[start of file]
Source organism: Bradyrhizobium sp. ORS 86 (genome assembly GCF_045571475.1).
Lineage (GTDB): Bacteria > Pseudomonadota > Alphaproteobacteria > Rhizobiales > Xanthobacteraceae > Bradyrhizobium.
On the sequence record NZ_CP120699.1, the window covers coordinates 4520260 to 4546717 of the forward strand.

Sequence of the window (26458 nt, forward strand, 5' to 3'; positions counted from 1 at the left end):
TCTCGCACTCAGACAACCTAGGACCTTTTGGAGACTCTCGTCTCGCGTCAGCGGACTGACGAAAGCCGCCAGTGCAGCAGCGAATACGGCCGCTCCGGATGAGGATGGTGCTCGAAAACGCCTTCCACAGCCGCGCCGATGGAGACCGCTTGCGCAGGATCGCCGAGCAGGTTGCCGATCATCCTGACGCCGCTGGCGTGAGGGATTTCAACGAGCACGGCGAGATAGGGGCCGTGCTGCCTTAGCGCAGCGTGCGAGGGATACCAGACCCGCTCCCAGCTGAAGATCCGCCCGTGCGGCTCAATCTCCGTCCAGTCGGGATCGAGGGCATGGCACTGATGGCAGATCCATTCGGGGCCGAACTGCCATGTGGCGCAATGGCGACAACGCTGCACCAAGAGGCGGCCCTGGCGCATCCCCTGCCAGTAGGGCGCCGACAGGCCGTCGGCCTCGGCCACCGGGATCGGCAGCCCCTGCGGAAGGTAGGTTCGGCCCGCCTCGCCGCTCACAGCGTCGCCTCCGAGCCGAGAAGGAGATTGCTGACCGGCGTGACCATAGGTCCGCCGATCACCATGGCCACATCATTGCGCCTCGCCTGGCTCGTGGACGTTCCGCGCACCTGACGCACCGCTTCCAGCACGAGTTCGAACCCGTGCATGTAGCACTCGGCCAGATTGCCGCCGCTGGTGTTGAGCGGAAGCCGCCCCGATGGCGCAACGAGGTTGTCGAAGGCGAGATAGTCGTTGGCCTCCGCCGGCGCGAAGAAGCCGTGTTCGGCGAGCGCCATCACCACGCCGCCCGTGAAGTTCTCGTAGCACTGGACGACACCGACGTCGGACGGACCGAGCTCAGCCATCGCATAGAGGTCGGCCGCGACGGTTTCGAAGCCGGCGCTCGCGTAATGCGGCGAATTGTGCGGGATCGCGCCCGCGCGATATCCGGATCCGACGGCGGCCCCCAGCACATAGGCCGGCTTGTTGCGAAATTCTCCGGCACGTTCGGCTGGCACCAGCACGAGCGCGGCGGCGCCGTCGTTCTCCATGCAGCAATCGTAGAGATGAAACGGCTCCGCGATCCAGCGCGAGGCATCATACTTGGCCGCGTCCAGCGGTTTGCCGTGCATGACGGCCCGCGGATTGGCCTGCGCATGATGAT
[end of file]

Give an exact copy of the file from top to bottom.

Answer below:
Source organism: Bradyrhizobium sp. ORS 86 (genome assembly GCF_045571475.1).
Lineage (GTDB): Bacteria > Pseudomonadota > Alphaproteobacteria > Rhizobiales > Xanthobacteraceae > Bradyrhizobium.
On the sequence record NZ_CP120699.1, the window covers coordinates 4520260 to 4546717 of the forward strand.

Sequence of the window (26458 nt, forward strand, 5' to 3'; positions counted from 1 at the left end):
TCTCGCACTCAGACAACCTAGGACCTTTTGGAGACTCTCGTCTCGCGTCAGCGGACTGACGAAAGCCGCCAGTGCAGCAGCGAATACGGCCGCTCCGGATGAGGATGGTGCTCGAAAACGCCTTCCACAGCCGCGCCGATGGAGACCGCTTGCGCAGGATCGCCGAGCAGGTTGCCGATCATCCTGACGCCGCTGGCGTGAGGGATTTCAACGAGCACGGCGAGATAGGGGCCGTGCTGCCTTAGCGCAGCGTGCGAGGGATACCAGACCCGCTCCCAGCTGAAGATCCGCCCGTGCGGCTCAATCTCCGTCCAGTCGGGATCGAGGGCATGGCACTGATGGCAGATCCATTCGGGGCCGAACTGCCATGTGGCGCAATGGCGACAACGCTGCACCAAGAGGCGGCCCTGGCGCATCCCCTGCCAGTAGGGCGCCGACAGGCCGTCGGCCTCGGCCACCGGGATCGGCAGCCCCTGCGGAAGGTAGGTTCGGCCCGCCTCGCCGCTCACAGCGTCGCCTCCGAGCCGAGAAGGAGATTGCTGACCGGCGTGACCATAGGTCCGCCGATCACCATGGCCACATCATTGCGCCTCGCCTGGCTCGTGGACGTTCCGCGCACCTGACGCACCGCTTCCAGCACGAGTTCGAACCCGTGCATGTAGCACTCGGCCAGATTGCCGCCGCTGGTGTTGAGCGGAAGCCGCCCCGATGGCGCAACGAGGTTGTCGAAGGCGAGATAGTCGTTGGCCTCCGCCGGCGCGAAGAAGCCGTGTTCGGCGAGCGCCATCACCACGCCGCCCGTGAAGTTCTCGTAGCACTGGACGACACCGACGTCGGACGGACCGAGCTCAGCCATCGCATAGAGGTCGGCCGCGACGGTTTCGAAGCCGGCGCTCGCGTAATGCGGCGAATTGTGCGGGATCGCGCCCGCGCGATATCCGGATCCGACGGCGGCCCCCAGCACATAGGCCGGCTTGTTGCGAAATTCTCCGGCACGTTCGGCTGGCACCAGCACGAGCGCGGCGGCGCCGTCGTTCTCCATGCAGCAATCGTAGAGATGAAACGGCTCCGCGATCCAGCGCGAGGCATCATACTTGGCCGCGTCCAGCGGTTTGCCGTGCATGACGGCCCGCGGATTGGCCTGCGCATGATGAT